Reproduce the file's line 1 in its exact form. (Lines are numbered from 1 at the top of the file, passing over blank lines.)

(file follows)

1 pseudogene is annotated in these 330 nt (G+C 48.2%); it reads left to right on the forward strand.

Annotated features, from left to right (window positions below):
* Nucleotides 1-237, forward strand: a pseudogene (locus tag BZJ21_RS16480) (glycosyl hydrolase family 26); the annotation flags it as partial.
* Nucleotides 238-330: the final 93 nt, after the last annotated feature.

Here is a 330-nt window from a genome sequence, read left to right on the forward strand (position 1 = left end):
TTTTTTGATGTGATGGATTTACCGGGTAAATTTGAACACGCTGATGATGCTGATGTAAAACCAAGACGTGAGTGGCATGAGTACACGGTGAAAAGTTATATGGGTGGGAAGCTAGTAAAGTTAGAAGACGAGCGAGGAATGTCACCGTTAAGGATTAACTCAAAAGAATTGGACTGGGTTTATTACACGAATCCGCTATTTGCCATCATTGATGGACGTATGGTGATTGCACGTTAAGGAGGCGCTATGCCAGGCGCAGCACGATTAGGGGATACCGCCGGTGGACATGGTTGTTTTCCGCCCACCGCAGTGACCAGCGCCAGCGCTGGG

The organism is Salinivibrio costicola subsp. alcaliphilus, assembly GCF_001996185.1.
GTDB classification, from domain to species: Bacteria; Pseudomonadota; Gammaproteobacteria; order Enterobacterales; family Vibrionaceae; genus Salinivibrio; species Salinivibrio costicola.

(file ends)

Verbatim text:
1 pseudogene is annotated in these 330 nt (G+C 48.2%); it reads left to right on the forward strand.